View Blog There has been much heart searching recently among Gandhians and responsible industrial circles over the true import of the idea of trusteeship as conceived by Gandhiji and its relevance to the present situation.
The Suez Canal was opened inafter ten years of work financed by the French and Egyptian governments. The canal instantly became strategically important, as it provided the shortest ocean link between the Mediterranean and the Indian Ocean.
The canal eased commerce for trading nations and particularly helped European colonial powers to gain and govern their colonies. Inas a result of debt and financial crisis, Egypt was forced to sell its shares in the canal operating company to the British government of Benjamin Disraeli.
With the invasion and occupation of Egyptthe United Kingdom took de facto control of the country as well as the canal proper, and its finances and operations. The Convention of Constantinople declared the canal a neutral zone under British protection.
Despite this convention, the strategic importance of the Suez Canal and its control were proven during the Russo-Japanese War of —, after Japan and Britain entered into a separate bilateral agreement.
The British denied the Russian fleet use of the canal and forced it to steam around Africa, giving the Japanese forces time to consolidate their position in East Asia. The importance of the canal as a strategic intersection was again apparent during the First World Warwhen Britain and France closed the canal to non- Allied shipping.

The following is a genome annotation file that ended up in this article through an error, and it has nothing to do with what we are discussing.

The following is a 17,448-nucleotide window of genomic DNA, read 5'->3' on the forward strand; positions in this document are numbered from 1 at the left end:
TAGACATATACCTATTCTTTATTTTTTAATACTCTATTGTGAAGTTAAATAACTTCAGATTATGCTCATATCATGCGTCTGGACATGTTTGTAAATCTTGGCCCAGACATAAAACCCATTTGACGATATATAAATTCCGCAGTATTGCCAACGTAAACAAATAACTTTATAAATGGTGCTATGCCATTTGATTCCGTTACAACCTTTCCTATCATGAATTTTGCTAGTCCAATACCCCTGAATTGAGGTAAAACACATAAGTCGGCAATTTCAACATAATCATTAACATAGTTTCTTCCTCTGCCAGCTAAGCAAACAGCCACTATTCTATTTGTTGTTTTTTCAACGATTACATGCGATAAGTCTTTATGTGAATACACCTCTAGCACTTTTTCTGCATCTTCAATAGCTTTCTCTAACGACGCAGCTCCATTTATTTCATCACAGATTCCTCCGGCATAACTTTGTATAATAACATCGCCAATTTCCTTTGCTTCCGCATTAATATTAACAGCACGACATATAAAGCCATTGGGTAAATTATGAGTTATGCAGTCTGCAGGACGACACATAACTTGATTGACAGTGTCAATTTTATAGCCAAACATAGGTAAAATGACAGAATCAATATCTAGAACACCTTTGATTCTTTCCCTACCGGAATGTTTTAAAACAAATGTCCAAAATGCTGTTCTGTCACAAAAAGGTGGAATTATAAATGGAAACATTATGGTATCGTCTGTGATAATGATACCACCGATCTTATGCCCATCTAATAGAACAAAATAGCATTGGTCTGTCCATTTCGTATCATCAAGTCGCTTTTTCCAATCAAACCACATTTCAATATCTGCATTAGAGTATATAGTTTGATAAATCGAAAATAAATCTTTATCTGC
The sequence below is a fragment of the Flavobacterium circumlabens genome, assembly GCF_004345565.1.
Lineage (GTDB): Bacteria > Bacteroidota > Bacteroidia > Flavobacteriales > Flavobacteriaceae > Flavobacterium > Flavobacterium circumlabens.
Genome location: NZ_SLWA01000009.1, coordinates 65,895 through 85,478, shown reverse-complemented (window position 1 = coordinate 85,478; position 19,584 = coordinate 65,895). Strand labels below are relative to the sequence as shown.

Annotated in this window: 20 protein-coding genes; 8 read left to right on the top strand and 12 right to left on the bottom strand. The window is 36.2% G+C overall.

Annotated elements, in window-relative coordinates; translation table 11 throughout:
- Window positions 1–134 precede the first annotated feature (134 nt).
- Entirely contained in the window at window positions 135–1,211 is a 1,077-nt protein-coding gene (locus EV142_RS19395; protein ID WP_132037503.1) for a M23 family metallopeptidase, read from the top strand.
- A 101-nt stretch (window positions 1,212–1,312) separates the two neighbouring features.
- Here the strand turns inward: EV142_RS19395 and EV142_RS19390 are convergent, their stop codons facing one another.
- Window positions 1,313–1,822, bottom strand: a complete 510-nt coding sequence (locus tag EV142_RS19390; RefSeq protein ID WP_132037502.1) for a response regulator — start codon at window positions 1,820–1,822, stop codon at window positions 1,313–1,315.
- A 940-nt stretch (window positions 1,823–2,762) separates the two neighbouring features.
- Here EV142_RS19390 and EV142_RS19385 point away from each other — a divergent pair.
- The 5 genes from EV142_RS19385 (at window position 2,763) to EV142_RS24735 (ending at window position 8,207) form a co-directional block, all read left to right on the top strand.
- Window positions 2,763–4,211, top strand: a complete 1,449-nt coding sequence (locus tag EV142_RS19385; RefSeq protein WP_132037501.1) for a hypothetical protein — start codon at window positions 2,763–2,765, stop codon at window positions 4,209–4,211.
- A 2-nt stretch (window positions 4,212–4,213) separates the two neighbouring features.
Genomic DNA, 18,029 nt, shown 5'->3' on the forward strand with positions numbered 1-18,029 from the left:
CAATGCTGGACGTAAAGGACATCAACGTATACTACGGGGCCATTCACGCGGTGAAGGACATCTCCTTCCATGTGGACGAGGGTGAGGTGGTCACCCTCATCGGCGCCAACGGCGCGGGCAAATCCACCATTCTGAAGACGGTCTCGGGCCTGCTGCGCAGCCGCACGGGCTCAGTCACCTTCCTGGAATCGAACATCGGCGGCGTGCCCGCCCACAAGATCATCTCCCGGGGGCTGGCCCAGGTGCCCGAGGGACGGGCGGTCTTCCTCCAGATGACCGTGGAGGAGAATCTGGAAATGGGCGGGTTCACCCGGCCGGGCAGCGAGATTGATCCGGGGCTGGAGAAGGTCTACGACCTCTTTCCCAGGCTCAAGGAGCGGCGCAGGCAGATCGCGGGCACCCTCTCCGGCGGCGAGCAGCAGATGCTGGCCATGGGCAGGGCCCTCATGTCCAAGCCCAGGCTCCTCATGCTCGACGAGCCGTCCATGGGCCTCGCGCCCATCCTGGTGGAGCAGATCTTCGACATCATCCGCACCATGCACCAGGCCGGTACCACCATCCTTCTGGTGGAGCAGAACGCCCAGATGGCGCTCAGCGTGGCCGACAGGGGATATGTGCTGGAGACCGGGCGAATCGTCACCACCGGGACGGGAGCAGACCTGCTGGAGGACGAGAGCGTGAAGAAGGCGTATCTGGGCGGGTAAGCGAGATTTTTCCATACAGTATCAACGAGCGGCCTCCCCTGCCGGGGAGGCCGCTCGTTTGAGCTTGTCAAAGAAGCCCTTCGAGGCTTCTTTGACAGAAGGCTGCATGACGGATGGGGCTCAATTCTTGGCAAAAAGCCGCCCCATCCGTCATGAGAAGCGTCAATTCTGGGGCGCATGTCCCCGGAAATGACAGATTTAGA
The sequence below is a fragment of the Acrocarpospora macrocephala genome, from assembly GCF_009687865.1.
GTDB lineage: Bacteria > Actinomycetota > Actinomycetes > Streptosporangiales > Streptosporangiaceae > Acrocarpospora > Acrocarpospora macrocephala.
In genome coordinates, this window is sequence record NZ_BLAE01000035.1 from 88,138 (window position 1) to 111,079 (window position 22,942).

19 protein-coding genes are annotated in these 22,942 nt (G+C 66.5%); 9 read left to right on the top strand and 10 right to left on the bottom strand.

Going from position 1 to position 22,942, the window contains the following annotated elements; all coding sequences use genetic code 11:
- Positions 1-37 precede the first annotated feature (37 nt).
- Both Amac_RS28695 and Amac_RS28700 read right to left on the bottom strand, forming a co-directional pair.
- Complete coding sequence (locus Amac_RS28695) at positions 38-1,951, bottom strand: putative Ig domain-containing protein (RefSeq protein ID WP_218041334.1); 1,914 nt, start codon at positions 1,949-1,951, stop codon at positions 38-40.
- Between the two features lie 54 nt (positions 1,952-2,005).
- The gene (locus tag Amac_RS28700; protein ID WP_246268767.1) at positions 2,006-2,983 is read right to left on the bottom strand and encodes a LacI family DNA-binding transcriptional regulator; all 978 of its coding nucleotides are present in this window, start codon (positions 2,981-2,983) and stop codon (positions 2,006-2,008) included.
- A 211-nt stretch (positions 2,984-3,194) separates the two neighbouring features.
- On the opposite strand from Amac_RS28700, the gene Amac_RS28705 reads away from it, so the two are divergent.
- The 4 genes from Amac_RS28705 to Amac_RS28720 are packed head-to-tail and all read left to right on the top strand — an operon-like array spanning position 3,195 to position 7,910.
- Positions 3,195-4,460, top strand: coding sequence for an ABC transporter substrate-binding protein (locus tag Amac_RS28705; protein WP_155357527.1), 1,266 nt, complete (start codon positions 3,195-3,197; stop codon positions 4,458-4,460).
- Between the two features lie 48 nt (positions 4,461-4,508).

The attempt by German-led Ottoman forces to storm the canal in February led the British to committroops to the defense of Egypt for the rest of the war. And yet, at exactly the same moment, the canal was gaining a new role—as the highway not of empire, but of oil. Bypetroleum accounted for half of the canal's traffic, and, in turn, two thirds of Europe's oil passed through it".
The US imported anotherbarrels daily from the Middle East. The report also points out how the canal was used in past wars and could be used in future wars to transport troops from the Dominions of Australia and New Zealand in the event of war in Europe.
The report also cites the amount of material and oil that passes through the canal to the United Kingdom, and the economic consequences of the canal being put out of commission, concluding: The possibility of the Canal being closed to troopships makes the question of the control and regime of the Canal as important to Britain today as it ever was.
The economic potential of the Middle East, with its vast oil reserves, as well as the Suez Canal's geo-strategic importance against the background of the Cold Warprompted Britain to consolidate and strengthen its position there. The kingdoms of Egypt and Iraq were seen as vital to maintaining strong British influence in the region.
Britain's military strength was spread throughout the region, including the vast military complex at Suez with a garrison of some 80, making it one of the largest military installations in the world.